View single post by Kentucky_Orphan
 Posted: Fri Nov 30th, 2007 11:38 pm
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Joined: Wed Dec 20th, 2006
Posts: 125

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Name one published historian with a notable bias? How about Michael Bellesiles? He was a historian at Emory who published Arming America: The Origins of a National Gun Culture. It was awarded the bancroft prize by Columbia University? Hailed as a revolutionary piece of work, it challenged conventional wisdom about the status of firearms in American culture. Basically, the author asserted that firearms were not prevelant in colonial through mid 1800's (through the colonial years in fact, till the aftermath of the Civil War)-and even then not to the point many would believe.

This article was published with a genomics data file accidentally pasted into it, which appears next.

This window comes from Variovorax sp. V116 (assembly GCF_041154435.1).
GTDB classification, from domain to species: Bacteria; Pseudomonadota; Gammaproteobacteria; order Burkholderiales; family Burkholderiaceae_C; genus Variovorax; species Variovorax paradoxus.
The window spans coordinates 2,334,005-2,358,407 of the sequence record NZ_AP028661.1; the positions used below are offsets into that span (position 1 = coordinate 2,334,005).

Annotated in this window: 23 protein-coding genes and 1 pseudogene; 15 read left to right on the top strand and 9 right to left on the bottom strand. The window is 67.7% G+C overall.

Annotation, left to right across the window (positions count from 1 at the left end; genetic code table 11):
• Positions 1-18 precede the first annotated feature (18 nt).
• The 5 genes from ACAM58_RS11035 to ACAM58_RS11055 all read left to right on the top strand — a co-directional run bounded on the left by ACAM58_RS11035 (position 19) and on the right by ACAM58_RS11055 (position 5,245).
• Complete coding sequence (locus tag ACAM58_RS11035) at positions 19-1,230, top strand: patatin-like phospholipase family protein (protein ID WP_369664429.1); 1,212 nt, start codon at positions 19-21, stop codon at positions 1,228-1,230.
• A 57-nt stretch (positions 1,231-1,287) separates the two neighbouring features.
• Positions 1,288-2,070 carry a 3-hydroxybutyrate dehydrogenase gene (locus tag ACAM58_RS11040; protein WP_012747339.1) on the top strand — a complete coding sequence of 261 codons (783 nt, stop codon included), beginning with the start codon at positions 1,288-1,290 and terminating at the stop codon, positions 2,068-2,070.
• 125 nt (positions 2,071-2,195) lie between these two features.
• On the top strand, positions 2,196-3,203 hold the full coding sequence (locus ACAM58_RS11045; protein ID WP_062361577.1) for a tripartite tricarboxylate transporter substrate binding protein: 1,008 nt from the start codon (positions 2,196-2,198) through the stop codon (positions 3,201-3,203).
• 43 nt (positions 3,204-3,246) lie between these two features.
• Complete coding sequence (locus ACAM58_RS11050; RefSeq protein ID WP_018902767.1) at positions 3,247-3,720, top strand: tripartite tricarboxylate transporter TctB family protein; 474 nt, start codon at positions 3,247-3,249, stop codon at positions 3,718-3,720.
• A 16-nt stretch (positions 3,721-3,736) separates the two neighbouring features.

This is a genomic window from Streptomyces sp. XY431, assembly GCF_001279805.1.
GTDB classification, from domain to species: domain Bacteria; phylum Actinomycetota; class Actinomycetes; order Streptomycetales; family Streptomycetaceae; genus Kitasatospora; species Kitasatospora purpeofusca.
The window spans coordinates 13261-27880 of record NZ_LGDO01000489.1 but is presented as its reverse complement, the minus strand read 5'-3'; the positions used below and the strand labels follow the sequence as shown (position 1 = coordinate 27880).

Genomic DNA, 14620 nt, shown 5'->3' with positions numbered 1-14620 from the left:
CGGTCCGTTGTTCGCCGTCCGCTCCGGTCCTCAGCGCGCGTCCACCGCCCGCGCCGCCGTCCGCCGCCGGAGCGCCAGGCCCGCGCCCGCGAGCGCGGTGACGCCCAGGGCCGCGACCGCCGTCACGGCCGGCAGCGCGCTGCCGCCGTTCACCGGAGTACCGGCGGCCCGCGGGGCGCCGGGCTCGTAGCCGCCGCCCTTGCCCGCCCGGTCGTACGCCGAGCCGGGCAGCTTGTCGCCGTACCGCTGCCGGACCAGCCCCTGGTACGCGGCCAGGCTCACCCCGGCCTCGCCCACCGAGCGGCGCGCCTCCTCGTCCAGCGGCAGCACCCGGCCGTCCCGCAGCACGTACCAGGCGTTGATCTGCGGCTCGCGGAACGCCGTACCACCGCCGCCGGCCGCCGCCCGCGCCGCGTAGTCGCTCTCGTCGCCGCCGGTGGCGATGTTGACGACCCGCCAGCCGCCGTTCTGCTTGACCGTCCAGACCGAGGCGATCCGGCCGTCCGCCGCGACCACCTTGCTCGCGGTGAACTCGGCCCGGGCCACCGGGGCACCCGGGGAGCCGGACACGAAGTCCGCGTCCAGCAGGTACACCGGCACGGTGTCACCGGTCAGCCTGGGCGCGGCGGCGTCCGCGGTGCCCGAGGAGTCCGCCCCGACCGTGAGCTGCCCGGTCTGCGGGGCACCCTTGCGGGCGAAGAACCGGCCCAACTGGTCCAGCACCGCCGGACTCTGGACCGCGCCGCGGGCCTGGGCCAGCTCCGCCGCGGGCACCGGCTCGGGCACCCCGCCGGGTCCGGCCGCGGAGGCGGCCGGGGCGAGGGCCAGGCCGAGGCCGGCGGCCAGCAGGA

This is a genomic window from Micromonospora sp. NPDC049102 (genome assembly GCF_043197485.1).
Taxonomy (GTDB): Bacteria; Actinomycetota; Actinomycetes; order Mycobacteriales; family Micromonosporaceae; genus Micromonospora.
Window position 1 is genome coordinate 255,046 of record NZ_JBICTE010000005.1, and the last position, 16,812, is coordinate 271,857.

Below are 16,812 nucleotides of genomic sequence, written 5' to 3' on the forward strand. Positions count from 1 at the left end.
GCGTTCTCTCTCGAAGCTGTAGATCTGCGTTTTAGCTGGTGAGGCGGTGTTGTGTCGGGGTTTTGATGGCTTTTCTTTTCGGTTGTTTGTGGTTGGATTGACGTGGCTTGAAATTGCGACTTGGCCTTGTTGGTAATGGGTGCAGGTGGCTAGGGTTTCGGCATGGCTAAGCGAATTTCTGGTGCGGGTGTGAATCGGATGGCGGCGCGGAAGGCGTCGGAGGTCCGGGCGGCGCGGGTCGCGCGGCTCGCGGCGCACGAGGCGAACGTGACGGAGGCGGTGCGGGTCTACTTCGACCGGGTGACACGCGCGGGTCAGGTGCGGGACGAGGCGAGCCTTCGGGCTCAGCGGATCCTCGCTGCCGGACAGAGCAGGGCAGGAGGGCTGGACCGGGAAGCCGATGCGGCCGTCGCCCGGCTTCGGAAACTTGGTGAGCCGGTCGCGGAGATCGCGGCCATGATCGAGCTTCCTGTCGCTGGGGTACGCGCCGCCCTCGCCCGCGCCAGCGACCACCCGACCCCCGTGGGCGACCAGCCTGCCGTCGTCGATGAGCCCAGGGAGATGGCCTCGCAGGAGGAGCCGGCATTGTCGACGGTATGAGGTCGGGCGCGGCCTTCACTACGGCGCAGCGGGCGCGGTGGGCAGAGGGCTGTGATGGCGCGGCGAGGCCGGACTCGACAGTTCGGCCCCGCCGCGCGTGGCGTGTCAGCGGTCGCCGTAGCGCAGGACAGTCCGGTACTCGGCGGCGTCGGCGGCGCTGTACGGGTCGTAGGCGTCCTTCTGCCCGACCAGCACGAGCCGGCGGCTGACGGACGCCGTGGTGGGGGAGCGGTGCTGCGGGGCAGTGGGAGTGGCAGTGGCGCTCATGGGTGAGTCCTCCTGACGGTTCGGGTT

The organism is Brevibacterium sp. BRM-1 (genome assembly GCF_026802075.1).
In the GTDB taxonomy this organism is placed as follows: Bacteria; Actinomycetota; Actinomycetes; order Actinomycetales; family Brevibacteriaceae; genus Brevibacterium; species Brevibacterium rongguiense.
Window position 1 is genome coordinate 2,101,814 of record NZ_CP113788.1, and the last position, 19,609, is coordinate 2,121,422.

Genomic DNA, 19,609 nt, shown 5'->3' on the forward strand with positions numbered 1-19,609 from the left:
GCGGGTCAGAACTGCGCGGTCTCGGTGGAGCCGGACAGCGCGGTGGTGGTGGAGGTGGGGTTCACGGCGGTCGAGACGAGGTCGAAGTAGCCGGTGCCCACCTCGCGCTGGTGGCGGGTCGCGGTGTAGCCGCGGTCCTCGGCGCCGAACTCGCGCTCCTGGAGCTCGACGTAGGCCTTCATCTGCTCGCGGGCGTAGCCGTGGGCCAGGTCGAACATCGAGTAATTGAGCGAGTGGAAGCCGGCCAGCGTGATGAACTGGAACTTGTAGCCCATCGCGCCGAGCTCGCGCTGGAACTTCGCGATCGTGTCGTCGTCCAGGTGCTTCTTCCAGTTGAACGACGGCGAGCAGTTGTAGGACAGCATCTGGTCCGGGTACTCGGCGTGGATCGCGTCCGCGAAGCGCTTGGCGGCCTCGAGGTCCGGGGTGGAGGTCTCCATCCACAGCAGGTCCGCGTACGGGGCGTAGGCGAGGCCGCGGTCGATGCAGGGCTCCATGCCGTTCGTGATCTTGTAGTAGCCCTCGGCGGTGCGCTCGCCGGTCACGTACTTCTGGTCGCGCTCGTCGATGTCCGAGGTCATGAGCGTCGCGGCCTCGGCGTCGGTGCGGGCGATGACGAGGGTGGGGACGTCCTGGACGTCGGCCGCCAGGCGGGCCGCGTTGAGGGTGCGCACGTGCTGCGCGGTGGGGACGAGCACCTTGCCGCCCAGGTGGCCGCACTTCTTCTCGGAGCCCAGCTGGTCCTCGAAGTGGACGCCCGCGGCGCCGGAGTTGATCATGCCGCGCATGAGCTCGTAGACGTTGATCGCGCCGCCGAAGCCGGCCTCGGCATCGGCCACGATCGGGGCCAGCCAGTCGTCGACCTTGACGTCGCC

Unfortunately for this much heralded, respected historian his radically different claims, when compared to the status quo up till that time, drew too much attention from others of a different view. While gun control groups were too busy praising the work to question its merits, pro-gun groups and other historians were checking facts. In the end, it was found that Mr. Bellesiles had either skewed sources to back up his claims, or made them up entirely.

As a result, even the gun control groups that had so loved his conclusions could not ignore the massive fraud that had taken place, and he was stripped of his awards and the book publisher halted circulation.

Now, this is certainly an extreme example, but that does not mean we cannot take lessons from it.

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